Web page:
As governments, companies, and individuals the world over are increasingly seeking to address their contributions to global warming, the use of voluntary carbon markets is starting to accelerate after several years of slow growth.
That’s the finding of a new report released yesterday by Ecosystem Marketplace, an initiative of the NGO Forest Trends. According to the report, the supply of carbon credits on voluntary markets hit an all-time-high in 2017 of 62.7 million metric tons of carbon dioxide equivalent (MtCO2e), while 42.8-MtCO2e-worth of offsets were purchased and retired — also a record.
Offsets are produced through a number of activities, such as installing new renewable energy production capacity, managing forests and other ecosystems to improve carbon sequestration, and implementing low-emissions agricultural practices. Developers of projects that lead to reduced emissions in 83 countries currently sell offsets on voluntary markets.
“The vast majority of projects on the voluntary market follow rules and procedures set out by a voluntary carbon standard,” the report explains. “If a project meets these criteria, the standard will issue carbon offsets equivalent to the emissions reductions.”
More than 2,000 projects have issued offsets based on voluntary carbon standards since 2005. Buyers of those offsets can then claim the emissions reductions for themselves by “retiring” the offsets they’ve purchased, meaning they’ve removed them from circulation.
The number of offsets that have been generated is generally considered to be the best way to estimate the environmental impact of voluntary carbon markets. According to the report: “Since 2005, projects have helped to reduce, sequester, or avoid over 437.1 MtCO2e. That is more than all of Australia’s energy-related emissions in 2016. Last year alone, projects issued 62.7 MtCO2e: a record high for the market. That is the equivalent of not consuming almost 150 million barrels of oil.”
The report notes that there are a number of reasons for the uptick in voluntary carbon markets, but chiefly credits the signing of the Paris Climate Agreement in December 2015 for raising awareness around the need for climate action and in turn leading to the higher volume of offsets issued and retired in 2017. (Ironically, by announcing its intent to pull out of the Paris Agreement last year, the Trump Administration might have motivated more people and businesses to take action on their own, the report adds.)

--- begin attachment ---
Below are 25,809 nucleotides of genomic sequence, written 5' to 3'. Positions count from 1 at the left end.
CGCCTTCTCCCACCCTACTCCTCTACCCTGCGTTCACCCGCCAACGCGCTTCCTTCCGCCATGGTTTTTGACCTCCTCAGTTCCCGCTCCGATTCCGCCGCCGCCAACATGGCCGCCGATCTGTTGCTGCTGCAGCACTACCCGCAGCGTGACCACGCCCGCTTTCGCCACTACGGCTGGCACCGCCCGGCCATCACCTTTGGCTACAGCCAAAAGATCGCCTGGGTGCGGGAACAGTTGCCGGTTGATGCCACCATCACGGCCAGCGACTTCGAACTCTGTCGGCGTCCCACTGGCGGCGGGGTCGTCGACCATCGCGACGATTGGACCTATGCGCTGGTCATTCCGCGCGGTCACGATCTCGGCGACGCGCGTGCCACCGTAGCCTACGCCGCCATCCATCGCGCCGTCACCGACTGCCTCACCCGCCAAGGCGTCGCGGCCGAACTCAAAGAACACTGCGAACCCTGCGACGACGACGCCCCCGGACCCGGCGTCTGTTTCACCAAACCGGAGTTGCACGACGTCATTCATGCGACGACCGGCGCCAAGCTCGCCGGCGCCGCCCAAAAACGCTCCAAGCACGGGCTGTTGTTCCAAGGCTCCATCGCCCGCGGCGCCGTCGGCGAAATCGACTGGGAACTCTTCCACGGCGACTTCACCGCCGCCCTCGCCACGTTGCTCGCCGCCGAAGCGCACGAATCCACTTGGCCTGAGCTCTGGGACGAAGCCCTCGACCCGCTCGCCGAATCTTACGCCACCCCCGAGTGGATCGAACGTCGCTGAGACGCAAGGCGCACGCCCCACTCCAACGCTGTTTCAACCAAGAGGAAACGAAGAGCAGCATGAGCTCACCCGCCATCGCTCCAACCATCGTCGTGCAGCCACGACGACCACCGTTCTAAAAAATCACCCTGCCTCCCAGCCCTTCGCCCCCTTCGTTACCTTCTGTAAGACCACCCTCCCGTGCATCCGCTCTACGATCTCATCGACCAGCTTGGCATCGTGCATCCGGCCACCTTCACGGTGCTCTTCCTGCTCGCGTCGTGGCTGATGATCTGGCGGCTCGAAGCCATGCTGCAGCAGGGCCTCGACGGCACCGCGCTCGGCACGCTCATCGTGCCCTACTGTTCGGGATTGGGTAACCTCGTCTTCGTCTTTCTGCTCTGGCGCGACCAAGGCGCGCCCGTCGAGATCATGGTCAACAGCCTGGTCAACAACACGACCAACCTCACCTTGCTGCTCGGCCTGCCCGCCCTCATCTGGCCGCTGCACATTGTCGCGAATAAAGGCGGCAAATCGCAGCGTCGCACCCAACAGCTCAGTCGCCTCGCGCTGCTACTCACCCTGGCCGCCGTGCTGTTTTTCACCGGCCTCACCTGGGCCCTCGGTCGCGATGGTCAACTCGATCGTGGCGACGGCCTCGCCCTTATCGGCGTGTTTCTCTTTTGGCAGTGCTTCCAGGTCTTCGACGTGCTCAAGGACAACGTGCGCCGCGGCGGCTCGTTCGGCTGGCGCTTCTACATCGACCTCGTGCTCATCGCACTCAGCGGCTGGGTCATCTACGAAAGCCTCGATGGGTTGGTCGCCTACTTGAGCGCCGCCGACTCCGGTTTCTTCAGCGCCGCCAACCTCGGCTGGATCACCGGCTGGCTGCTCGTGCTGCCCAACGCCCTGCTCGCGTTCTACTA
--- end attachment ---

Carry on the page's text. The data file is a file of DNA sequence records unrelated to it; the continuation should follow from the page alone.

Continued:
Since 2005, projects have helped to reduce, sequester, or avoid over 437.1 MtCO2e. That is more than all of Australia’s energy-related emissions in 2016.
The authors of the report suggest that there are two primary reasons why the increased volume of trading on voluntary carbon markets last year could be just the beginning of a longer growth trend. The first is that several countries, in seeking to meet their commitments under the Paris Climate Agreement, are starting to use voluntary carbon offsets as a means of accelerating the pace of decarbonization within their economies.
The second reason is that airlines could begin using voluntary offsets, as well, in order to meet the global cap on airline emissions set by the Carbon Offsetting and Reduction Scheme for International Aviation (CORSIA). The first market-based measure ever adopted to regulate an entire global industry, CORSIA was adopted by the International Civil Aviation Organization (ICAO) in 2016 to monitor the carbon emissions produced by the international aviation sector and achieve carbon neutral growth by 2020. Any airline that operates international flights out of one of the 192 ICAO member states will be required to monitor, report, and verify their emissions starting January 1, 2019.
“We’ve been tracking voluntary carbon markets for more than a decade, and it’s been about that long since we’ve seen this much potential for growth,” the report’s lead author, Kelley Hamrick, said in a statement.
The Paris Agreement and CORSIA create what are known as compliance markets, which is when government regulators require greenhouse gas emitters to either reduce or offset their emissions, as opposed to those entities doing so voluntarily. (Another prominent example: A key component of the law California passed in 2006 that required the U.S. state to reduce its emissions to 1990 levels by 2020 was a cap-and-trade program that is the only economy-wide compliance market in the United States and one of the largest in the world.)
Hamrick warns that much of the future growth of the world’s voluntary carbon markets depends on the degree to which these compliance markets recognize offsets generated under voluntary systems. If regulators allow offsets issued under voluntary standards to be bought and sold in order to satisfy compliance market obligations under the Paris Agreement and CORSIA, for instance, that would certainly boost voluntary markets.
“Voluntary and compliance markets are usually treated as two different things, but a decision to allow voluntary offsets into a compliance market could vacuum up existing supply and create a powerful incentive for new projects,” Hamrick said.
“In the meantime, voluntary market participants aren’t waiting idly for a government decision; they are exploring ways to integrate new technologies like blockchain into tracking and registration schemes, and starting to bring carbon-accounting rigor to the many additional benefits — like biodiversity and gender equality — brought about by carbon projects.”
This story was published with permission from Mongabay.com. Read the full story.
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